If you did anything other than hold, you should see a tax professional ASAP (a local CPA for example). The lack of clarification this year, plus the Coinbase lawsuit, hints at the idea that the IRS will have its eye out for traders who moved more than $20k in crypto. You must make a good faith effort if you moved more than $20k in crypto (even just between wallets). Further, you have some additional tax responsibilities if you make more than $1k in capital gains in a year (see below).
Do I owe taxes on cryptocurrency even if I never cashed out? Putting together all the above points, one may owe taxes on cryptocurrency even if they have never sold cryptocurrency for US dollars and never cashed out to their bank account. Remember, trading and using cryptocurrency are both taxable events where the taxable amount is calculated from the fair market value in U.S. dollars at the time of the event. So if you spent the year trading Bitcoin to Ethereum on GDAX or Bittrex, then you realized short-term capital gains or losses with each trade and ow taxes on that.
How capital gains and losses work? All capital gains and losses realized in a tax year (Jan 1 – Dec 31) are weighted against each other and subtracted from your initial investment (your cost basis). Then you owe taxes on profits in that year (or you realize losses). You aren’t double taxed, it doesn’t matter if you did countless small trades or one big trade, capital profits and losses work the same way, the only difference is the amount of work it takes to do your reporting. The short-term rate is very similar to the ordinary income rate. The long-term rate (on assets held over 365 days) is about half the short-term rate. Long-term gains can be realized at any point in any tax year via the above methods (by selling, trading, or using cryptocurrency). Please note that if you calculate your gains and losses as “first in first out,” you realize all your long-term gains first (thus, you may want to see if “last in first out” works better for you). Lastly, on $3k in losses can be carried over between years (so if you have more losses than gains, you can only bring $3k worth forward each year to offset future gains).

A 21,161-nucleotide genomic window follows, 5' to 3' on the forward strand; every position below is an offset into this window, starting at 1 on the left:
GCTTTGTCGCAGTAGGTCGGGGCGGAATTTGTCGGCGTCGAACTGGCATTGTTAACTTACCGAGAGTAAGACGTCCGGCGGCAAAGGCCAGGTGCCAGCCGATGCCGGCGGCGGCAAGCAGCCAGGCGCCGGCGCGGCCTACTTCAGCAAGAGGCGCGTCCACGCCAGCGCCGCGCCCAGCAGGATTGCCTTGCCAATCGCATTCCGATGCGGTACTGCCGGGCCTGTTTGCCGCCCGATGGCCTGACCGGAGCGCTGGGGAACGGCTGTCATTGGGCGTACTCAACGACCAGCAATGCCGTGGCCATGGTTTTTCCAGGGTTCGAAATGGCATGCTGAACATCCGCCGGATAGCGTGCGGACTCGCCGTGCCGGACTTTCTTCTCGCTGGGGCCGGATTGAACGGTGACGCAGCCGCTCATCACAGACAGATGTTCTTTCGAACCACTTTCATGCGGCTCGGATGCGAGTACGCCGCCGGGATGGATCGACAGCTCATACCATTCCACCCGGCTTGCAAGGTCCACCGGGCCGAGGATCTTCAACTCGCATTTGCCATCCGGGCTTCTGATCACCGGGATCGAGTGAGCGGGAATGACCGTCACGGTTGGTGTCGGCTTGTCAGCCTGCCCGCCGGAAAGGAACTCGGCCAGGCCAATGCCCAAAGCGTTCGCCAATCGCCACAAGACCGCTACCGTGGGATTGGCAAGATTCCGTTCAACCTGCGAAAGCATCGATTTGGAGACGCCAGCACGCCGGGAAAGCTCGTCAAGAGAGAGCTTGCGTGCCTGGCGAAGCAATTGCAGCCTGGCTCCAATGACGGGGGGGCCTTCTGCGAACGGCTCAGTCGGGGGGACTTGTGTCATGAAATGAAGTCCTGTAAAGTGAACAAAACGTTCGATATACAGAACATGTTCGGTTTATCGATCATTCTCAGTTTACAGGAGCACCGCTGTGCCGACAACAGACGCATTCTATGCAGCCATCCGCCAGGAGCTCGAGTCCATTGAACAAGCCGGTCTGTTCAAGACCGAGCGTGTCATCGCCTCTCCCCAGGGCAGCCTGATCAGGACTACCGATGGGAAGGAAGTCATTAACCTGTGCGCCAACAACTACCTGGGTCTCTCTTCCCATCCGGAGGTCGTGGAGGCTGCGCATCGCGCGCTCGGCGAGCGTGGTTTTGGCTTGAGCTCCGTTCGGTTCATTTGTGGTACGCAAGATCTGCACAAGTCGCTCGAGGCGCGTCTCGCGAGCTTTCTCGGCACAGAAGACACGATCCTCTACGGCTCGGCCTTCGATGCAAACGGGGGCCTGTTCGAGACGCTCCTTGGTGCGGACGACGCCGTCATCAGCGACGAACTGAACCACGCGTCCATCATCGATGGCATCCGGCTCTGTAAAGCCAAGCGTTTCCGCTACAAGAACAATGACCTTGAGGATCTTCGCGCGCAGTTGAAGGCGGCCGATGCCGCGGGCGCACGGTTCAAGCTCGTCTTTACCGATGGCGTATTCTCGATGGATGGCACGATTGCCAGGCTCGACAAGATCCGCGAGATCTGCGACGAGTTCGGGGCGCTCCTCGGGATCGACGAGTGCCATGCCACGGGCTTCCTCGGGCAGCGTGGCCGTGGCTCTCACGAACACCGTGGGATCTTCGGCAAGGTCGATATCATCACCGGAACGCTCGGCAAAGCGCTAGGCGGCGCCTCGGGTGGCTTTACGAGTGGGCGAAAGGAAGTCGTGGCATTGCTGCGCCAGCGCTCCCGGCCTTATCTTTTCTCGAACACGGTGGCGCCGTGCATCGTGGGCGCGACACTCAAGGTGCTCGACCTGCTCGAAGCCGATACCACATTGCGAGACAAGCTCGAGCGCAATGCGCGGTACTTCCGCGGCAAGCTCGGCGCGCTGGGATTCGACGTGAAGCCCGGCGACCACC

How capital gains tax relates to ordinary income and the progressive tax system: Capital gains and ordinary income are both counted toward your adjusted gross income (income after deductions). Your adjusted gross income affects your tax bracket for both ordinary income and capital gains. The U.S. has a progressive tax rate on ordinary income and capital gains, that means you pay progressively higher rates based on your adjusted gross income. You don’t just pay the top amount you qualify for on all dollars you earn. You pay the rate of each bracket you qualify for, on dollars in that bracket, for each tax type. If you don’t understand how progressive taxation works, see an explanation of the progressive tax system.
What form do I use to calculate gains and losses? Although it isn’t the only form you might need to file, Form 8949 Sales and Other Dispositions of Capital Assets is the form one would use to report capital gains and losses from selling, trading, or using cryptocurrency. Traders may also want to have Form 8824 Like-Kind Exchanges on hand.
What other forms do I need to file for cryptocurrency? You might also need Form 4684 Casualties and Thefts (if for example, you had a hard drive that stored crypto damaged in a hurricane; form 2210 for underpayments of quarterly taxes (explained in the next section); and Form 8938 Statement of Foreign Financial Assets if you used a foreign exchange. See: Golding & Golding’s Understanding the Rules of Bitcoin Reporting for FBAR & FATCA.